Capped fees are generally a problem because they artificially set fees at a maximum price that may not reflect the willingness to pay, the quality of the service provided or the cost of providing the service. It also means that the prices usually determined by market factors such as skills and experience can be inflated. Junior practitioners can charge the same price as that of an experienced practitioner because the market allows them to do so.

This means that counsel will no longer be able to charge clients using their discretion. A one-size fits all approach to charges means that where counsel could previously charge clients depending on the facts and circumstances of the case, usually considering things like complexity, duration, skills required and so on, counsel will now have a set fee that they must charge clients.

In order to make the same amount it means that under a capped fees system, counsel will have to increase their work load and take on more cases. This could mean that counsel does not have the time to provide their services to an NGO. For counsel  contemplate wanting to take on a pro bono case it means that they will have had to complete a higher number of cases overall so that pro bono work does not actually represent a cost to them. Whilst some may argue that counsel should be willing to take on important cases for free anyway, even at a cost, the fundamental problem remains that you do not ask a teacher, doctor or businessman to provide services to you for free no matter how important those services are. Lawyers have every right like every other profession to make money for themselves and their families. What the Bill fails to recognize is that ‘high charges’ also have benefits for NGOs, the indigent and others who benefit from pro bono representation.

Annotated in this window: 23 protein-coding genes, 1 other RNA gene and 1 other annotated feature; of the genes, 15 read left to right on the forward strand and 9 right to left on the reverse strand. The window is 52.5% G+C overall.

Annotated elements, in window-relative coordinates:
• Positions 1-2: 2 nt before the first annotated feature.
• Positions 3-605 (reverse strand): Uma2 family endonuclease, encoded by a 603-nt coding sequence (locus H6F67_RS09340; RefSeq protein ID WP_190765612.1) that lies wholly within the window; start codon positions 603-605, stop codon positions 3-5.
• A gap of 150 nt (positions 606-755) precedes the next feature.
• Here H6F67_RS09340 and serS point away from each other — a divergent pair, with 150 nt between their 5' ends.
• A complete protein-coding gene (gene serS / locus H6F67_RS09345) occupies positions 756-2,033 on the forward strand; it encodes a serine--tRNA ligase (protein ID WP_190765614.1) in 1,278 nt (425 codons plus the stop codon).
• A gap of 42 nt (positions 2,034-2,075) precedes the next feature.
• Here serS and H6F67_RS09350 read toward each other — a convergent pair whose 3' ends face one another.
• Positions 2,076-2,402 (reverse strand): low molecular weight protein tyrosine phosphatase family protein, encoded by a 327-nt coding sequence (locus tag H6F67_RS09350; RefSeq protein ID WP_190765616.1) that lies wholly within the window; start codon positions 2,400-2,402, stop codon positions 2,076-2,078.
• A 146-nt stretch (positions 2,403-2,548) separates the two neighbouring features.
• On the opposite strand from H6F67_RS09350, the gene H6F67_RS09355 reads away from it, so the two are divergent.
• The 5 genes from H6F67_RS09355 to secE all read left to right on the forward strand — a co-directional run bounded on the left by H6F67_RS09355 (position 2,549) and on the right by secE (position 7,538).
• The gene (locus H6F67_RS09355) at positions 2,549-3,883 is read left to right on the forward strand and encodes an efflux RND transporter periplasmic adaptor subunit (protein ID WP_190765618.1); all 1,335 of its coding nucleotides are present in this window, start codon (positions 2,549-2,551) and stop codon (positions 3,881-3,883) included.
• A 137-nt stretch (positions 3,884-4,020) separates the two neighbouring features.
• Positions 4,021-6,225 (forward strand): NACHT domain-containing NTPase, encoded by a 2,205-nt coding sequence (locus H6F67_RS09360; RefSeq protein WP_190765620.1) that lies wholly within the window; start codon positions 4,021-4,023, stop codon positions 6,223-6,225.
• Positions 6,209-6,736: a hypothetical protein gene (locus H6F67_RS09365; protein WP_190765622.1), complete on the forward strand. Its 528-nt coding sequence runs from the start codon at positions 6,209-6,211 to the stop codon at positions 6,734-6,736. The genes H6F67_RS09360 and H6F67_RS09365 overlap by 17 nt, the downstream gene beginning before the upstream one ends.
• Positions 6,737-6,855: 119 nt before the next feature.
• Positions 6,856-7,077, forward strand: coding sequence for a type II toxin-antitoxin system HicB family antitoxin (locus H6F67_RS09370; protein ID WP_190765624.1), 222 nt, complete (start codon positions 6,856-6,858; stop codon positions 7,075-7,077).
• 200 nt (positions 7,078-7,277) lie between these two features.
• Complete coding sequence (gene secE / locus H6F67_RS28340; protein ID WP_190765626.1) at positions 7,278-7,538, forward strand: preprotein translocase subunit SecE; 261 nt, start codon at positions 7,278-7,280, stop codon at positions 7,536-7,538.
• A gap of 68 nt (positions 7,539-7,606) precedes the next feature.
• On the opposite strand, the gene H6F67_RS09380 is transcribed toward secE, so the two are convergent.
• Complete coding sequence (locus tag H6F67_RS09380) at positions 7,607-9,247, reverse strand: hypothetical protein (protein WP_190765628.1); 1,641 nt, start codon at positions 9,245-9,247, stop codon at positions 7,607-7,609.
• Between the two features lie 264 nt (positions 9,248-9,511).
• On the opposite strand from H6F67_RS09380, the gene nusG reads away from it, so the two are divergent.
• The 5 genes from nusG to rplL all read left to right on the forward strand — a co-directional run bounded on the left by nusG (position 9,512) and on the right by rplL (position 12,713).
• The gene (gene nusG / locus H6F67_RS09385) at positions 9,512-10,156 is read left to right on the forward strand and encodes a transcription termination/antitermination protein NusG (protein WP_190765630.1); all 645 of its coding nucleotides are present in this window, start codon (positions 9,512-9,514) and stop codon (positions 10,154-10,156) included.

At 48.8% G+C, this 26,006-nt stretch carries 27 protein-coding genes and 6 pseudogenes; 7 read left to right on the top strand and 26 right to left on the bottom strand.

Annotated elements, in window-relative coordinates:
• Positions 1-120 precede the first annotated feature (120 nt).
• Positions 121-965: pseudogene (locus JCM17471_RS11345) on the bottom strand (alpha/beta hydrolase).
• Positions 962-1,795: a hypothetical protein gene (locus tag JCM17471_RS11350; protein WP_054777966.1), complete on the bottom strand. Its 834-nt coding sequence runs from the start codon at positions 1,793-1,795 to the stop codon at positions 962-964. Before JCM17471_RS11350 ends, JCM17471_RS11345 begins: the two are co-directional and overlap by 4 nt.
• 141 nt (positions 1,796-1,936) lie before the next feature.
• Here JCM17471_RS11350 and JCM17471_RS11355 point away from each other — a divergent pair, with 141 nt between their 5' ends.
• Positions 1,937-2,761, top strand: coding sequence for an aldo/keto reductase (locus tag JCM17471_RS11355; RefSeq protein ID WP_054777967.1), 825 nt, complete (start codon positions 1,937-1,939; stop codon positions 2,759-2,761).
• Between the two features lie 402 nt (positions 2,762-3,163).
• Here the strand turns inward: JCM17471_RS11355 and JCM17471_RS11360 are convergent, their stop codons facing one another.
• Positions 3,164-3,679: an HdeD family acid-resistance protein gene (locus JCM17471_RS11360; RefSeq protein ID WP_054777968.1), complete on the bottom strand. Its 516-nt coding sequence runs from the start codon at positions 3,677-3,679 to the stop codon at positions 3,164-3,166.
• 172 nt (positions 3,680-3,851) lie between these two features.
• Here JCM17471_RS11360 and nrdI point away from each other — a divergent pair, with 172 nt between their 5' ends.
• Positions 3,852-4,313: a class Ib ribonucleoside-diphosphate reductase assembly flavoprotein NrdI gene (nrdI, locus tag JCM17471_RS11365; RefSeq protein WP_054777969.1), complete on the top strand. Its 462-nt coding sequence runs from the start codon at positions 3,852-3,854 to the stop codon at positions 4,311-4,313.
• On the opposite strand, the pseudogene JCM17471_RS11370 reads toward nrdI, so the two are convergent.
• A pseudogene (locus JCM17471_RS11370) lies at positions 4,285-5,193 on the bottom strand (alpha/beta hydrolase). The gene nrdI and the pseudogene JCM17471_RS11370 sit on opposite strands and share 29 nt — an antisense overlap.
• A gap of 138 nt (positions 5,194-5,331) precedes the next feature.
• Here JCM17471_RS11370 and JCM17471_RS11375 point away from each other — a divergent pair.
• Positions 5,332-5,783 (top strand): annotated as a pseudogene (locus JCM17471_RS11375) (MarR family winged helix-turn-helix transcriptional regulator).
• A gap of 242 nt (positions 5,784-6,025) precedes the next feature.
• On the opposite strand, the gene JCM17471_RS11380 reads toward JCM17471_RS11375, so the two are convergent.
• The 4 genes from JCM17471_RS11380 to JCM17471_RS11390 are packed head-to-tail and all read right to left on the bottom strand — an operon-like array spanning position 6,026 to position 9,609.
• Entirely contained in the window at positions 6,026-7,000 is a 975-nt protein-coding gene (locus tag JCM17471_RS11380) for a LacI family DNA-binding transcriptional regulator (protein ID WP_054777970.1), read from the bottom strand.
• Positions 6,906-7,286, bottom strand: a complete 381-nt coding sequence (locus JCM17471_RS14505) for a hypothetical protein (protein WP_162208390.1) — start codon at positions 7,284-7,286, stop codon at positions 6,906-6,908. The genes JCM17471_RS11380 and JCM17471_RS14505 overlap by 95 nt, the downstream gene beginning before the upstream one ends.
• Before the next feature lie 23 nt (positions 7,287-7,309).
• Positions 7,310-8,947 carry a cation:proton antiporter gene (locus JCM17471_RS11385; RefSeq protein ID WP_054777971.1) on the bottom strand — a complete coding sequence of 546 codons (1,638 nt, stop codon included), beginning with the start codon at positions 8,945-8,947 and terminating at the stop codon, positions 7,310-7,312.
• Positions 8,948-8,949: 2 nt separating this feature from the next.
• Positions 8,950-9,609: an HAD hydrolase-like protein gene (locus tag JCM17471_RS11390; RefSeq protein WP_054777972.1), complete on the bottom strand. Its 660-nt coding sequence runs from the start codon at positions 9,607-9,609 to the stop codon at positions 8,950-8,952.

It is also important to bear in mind that both the attorneys’ and advocates’ professions have ways to review charges. Further, courts have been unforgiving in cases where malpractice relating to fees is concerned. If a client feels they were charged unreasonably there is a system that exists to protect their rights as consumers.


Capped fees pose a particular problem for NGOs. NGOs in South Africa have a proud history of bringing public interest litigation to the Courts in protection of human rights. This was the case during Apartheid and that tradition has continued under our democratic dispensation.

However, NGOs are also subject to huge financial constraints. They are not immune to financial pressures and are largely dependent on the support of donors [13]. But given that donors are affected by prevailing economic conditions they may be hesitant to pour funds into litigation where there is a possibility that it may not succeed, despite the importance of the cause. Donors opt for funding projects that have tangible outcomes.

The ability of NGOs then to bring about such litigation is made possible by counsel acting for NGOs on a pro bono (no fee) basis. This means that NGOs do not have to negatively rearrange budgets or lose out on potential funding: they can achieve maximum societal impact by continuing with a projects-based mandate as well as bring public litigation because the latter involves no cost.

The significance of all of this is that NGOs such as the HSF do not have to become strategic litigations centres that only focus on court work. Indeed if all NGOs were faced with this dilemma, an increase in the number of strategic litigation centres may be good for the development of the law but will come at the cost of an on-the-ground presence. It is clear that a balance, which allows NGOs to do one/both things simultaneously, is best for society as a whole.


If there are problems with enforcement, the HSF believes that the existing systems should be enhanced rather than going the route of capping fees.

The HSF trusts that whatever the fate of the Bill, it will not have a chilling effect on important and necessary public interest litigation which is so vital to the advancement of our constitutional democracy.

[3]    Ibid.
[5]    Note 2 above
[10]    Note 1 above
[12]    Note 1 above

Helen Suzman Foundation